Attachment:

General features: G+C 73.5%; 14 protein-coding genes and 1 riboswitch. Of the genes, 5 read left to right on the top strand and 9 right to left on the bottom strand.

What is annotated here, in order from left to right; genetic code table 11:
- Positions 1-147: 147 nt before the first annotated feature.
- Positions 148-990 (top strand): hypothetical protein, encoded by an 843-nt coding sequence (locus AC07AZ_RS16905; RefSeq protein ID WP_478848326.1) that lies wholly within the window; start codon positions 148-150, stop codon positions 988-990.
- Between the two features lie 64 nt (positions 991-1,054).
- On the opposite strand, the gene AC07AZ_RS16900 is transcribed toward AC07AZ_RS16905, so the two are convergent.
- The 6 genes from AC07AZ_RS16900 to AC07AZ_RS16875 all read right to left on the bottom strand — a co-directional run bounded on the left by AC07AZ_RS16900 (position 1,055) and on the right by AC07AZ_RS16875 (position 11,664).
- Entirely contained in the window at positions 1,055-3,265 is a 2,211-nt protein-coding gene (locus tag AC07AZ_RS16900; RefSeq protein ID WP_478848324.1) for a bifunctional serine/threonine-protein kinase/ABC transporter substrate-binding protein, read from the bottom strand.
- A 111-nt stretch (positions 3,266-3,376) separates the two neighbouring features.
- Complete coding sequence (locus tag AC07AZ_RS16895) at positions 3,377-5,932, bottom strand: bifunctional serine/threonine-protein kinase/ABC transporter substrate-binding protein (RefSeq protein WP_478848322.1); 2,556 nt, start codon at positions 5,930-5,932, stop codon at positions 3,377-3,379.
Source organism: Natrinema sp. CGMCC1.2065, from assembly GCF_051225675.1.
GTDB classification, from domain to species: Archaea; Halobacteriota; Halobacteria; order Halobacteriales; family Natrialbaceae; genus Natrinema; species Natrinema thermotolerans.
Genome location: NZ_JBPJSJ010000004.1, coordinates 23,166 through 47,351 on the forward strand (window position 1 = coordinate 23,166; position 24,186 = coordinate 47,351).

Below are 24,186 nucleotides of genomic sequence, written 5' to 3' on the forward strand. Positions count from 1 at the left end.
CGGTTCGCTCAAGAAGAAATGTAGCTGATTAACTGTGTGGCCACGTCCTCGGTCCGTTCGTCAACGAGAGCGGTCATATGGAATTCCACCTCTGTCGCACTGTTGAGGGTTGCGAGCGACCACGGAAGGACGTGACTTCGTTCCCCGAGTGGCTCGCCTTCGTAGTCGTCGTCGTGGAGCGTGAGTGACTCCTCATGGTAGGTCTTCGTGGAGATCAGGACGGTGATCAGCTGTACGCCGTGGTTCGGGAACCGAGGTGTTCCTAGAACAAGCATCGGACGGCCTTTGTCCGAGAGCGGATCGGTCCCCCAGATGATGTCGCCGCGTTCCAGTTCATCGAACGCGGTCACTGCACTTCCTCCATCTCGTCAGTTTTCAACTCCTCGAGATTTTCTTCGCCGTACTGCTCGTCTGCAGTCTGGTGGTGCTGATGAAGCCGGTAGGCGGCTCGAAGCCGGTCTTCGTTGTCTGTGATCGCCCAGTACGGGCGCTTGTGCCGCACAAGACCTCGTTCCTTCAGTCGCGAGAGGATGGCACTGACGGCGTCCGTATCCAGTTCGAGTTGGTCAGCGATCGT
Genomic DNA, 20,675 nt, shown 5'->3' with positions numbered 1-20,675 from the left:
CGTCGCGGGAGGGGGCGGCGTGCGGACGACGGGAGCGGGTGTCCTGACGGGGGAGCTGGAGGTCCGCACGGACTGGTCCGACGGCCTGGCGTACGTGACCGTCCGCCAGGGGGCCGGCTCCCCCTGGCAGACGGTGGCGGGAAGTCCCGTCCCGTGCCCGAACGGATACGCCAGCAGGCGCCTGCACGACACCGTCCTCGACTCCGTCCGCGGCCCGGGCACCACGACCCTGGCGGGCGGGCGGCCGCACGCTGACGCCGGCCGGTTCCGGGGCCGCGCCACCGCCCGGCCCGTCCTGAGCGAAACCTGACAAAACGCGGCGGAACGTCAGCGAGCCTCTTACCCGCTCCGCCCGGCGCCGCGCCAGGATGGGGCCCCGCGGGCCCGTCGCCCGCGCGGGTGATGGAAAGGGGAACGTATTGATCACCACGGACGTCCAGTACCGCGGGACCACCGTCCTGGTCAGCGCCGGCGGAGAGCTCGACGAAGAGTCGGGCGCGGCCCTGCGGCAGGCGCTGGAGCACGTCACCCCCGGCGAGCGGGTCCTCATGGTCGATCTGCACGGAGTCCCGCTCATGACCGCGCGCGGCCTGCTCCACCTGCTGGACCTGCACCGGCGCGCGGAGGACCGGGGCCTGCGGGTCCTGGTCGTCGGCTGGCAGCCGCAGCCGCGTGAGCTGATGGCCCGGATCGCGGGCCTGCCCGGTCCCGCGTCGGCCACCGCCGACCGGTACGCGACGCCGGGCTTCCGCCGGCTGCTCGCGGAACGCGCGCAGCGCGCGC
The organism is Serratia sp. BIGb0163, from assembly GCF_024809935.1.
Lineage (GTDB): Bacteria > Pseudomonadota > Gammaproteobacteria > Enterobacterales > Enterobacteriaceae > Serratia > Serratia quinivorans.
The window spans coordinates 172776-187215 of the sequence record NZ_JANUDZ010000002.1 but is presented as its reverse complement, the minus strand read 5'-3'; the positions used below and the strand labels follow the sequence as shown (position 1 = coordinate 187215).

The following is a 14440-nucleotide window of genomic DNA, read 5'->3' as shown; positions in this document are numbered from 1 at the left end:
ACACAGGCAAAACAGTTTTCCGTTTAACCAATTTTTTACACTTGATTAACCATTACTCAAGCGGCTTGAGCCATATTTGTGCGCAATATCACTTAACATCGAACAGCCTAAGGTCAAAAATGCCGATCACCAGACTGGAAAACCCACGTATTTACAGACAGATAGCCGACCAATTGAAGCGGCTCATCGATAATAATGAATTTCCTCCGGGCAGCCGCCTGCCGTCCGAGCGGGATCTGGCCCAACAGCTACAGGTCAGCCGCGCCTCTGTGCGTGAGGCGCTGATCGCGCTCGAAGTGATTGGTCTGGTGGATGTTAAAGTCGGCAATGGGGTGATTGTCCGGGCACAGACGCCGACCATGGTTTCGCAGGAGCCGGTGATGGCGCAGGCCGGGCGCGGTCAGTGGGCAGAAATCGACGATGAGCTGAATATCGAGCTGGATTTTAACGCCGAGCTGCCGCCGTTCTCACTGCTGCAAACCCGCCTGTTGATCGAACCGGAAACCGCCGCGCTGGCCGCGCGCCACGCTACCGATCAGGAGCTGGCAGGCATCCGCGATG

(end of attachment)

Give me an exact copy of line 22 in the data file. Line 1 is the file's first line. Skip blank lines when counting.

ACACAGGCAAAACAGTTTTCCGTTTAACCAATTTTTTACACTTGATTAACCATTACTCAAGCGGCTTGAGCCATATTTGTGCGCAATATCACTTAACATCGAACAGCCTAAGGTCAAAAATGCCGATCACCAGACTGGAAAACCCACGTATTTACAGACAGATAGCCGACCAATTGAAGCGGCTCATCGATAATAATGAATTTCCTCCGGGCAGCCGCCTGCCGTCCGAGCGGGATCTGGCCCAACAGCTACAGGTCAGCCGCGCCTCTGTGCGTGAGGCGCTGATCGCGCTCGAAGTGATTGGTCTGGTGGATGTTAAAGTCGGCAATGGGGTGATTGTCCGGGCACAGACGCCGACCATGGTTTCGCAGGAGCCGGTGATGGCGCAGGCCGGGCGCGGTCAGTGGGCAGAAATCGACGATGAGCTGAATATCGAGCTGGATTTTAACGCCGAGCTGCCGCCGTTCTCACTGCTGCAAACCCGCCTGTTGATCGAACCGGAAACCGCCGCGCTGGCCGCGCGCCACGCTACCGATCAGGAGCTGGCAGGCATCCGCGATG